Improving Prognostic Web Calculators: Violation of Preferential Risk Independence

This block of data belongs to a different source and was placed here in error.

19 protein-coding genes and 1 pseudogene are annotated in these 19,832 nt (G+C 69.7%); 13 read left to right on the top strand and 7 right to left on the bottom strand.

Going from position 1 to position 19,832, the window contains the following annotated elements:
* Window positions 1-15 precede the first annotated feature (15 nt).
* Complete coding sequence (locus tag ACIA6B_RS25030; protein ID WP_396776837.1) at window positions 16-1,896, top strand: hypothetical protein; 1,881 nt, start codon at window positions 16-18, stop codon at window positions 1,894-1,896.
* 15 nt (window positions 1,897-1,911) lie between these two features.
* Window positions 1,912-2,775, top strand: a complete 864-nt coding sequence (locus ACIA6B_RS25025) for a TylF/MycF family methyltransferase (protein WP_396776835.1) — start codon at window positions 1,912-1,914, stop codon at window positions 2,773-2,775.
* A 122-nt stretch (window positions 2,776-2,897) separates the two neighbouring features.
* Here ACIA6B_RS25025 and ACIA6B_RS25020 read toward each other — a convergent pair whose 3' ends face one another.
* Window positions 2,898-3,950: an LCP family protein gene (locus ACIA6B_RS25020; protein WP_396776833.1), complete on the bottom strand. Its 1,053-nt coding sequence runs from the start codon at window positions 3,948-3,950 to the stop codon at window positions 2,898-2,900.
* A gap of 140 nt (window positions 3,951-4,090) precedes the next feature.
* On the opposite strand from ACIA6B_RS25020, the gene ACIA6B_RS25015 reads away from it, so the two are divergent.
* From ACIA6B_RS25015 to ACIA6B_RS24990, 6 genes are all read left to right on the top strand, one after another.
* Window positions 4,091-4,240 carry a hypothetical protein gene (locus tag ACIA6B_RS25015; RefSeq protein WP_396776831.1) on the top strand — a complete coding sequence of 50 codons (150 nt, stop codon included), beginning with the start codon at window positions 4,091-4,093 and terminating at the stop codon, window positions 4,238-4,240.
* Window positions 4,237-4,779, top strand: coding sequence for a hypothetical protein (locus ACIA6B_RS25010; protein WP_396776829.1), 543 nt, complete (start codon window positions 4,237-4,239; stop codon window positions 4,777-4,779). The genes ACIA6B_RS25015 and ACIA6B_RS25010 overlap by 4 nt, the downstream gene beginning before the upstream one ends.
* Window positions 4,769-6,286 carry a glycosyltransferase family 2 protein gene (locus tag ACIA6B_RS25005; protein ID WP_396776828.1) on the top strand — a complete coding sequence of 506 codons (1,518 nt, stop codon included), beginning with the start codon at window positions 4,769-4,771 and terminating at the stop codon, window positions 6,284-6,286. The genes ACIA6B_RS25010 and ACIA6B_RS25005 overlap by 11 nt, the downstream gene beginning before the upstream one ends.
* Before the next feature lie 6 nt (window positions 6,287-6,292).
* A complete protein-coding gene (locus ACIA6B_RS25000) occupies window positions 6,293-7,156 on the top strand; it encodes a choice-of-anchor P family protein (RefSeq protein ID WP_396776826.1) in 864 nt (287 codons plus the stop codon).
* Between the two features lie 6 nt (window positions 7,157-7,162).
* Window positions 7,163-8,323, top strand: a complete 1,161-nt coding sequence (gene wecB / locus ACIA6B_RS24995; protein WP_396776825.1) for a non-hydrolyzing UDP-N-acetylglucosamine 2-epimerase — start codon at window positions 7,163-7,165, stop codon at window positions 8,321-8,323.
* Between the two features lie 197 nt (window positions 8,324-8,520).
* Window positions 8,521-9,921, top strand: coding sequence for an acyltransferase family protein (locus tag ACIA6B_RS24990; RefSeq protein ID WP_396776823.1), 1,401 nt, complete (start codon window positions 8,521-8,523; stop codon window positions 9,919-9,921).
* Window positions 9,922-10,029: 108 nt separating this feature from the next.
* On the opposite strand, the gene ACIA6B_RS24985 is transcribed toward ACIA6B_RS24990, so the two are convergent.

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BACKGROUND: Web-based applications are available for prognostication of individual patients. These prognostic models were developed for groups of patients. No one is the average patient, and using these calculators to inform individual patients could provide misleading results. OBJECTIVE: This article gives an example of paradoxical results that may emerge when indices used for prognosis of the average person are used for care of an individual patient. METHODS: We calculated the expected mortality risks of stomach cancer and its associated comorbidities. Mortality risks were calculated using data from 140,699 Veterans Administration nursing home residents. RESULTS: On average, a patient with hypertension has a higher risk of mortality than one without hypertension. Surprisingly, among patients with lung cancer, hypertension is protective and reduces risk of mortality. This paradoxical result is explained by how group-level, average prognosis could mislead individual patients. In particular, average prognosis of lung cancer patients reflects the impact of various comorbidities that co-occur in lung cancer patients. The presence of hypertension, a relatively mild comorbidity of lung cancer, indicates that more serious comorbidities have not occurred. It is not that hypertension is protective; it is the absence of more serious comorbidities that is protective. The article shows how the presence of these anomalies can be checked through the mathematical concept of preferential risk independence. CONCLUSION: Instead of reporting average risk scores, web-based calculators may improve accuracy of predictions by reporting the unconfounded risks.
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